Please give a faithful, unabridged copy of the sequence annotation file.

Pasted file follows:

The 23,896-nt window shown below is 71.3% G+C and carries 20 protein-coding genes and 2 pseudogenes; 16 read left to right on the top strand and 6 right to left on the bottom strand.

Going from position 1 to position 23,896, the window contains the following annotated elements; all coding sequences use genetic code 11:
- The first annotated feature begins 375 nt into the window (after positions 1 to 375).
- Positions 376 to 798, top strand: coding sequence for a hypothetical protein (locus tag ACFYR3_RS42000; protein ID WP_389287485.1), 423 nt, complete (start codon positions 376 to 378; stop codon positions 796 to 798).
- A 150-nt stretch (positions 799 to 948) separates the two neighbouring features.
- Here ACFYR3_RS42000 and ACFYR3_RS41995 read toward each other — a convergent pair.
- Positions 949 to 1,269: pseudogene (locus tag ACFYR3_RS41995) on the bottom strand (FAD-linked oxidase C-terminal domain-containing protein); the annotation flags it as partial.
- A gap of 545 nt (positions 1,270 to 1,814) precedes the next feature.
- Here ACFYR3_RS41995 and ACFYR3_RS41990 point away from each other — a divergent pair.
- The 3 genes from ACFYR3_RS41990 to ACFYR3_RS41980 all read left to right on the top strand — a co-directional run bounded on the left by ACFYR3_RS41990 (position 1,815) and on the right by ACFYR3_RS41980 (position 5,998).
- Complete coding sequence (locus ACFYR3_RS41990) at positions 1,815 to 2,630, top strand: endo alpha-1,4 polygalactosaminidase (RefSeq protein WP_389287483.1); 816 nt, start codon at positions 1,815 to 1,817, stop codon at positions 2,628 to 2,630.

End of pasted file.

The 23,896-nt window shown below is 71.3% G+C and carries 20 protein-coding genes and 2 pseudogenes; 16 read left to right on the top strand and 6 right to left on the bottom strand.

Going from position 1 to position 23,896, the window contains the following annotated elements; all coding sequences use genetic code 11:
- The first annotated feature begins 375 nt into the window (after positions 1 to 375).
- Positions 376 to 798, top strand: coding sequence for a hypothetical protein (locus tag ACFYR3_RS42000; protein ID WP_389287485.1), 423 nt, complete (start codon positions 376 to 378; stop codon positions 796 to 798).
- A 150-nt stretch (positions 799 to 948) separates the two neighbouring features.
- Here ACFYR3_RS42000 and ACFYR3_RS41995 read toward each other — a convergent pair.
- Positions 949 to 1,269: pseudogene (locus tag ACFYR3_RS41995) on the bottom strand (FAD-linked oxidase C-terminal domain-containing protein); the annotation flags it as partial.
- A gap of 545 nt (positions 1,270 to 1,814) precedes the next feature.
- Here ACFYR3_RS41995 and ACFYR3_RS41990 point away from each other — a divergent pair.
- The 3 genes from ACFYR3_RS41990 to ACFYR3_RS41980 all read left to right on the top strand — a co-directional run bounded on the left by ACFYR3_RS41990 (position 1,815) and on the right by ACFYR3_RS41980 (position 5,998).
- Complete coding sequence (locus ACFYR3_RS41990) at positions 1,815 to 2,630, top strand: endo alpha-1,4 polygalactosaminidase (RefSeq protein WP_389287483.1); 816 nt, start codon at positions 1,815 to 1,817, stop codon at positions 2,628 to 2,630.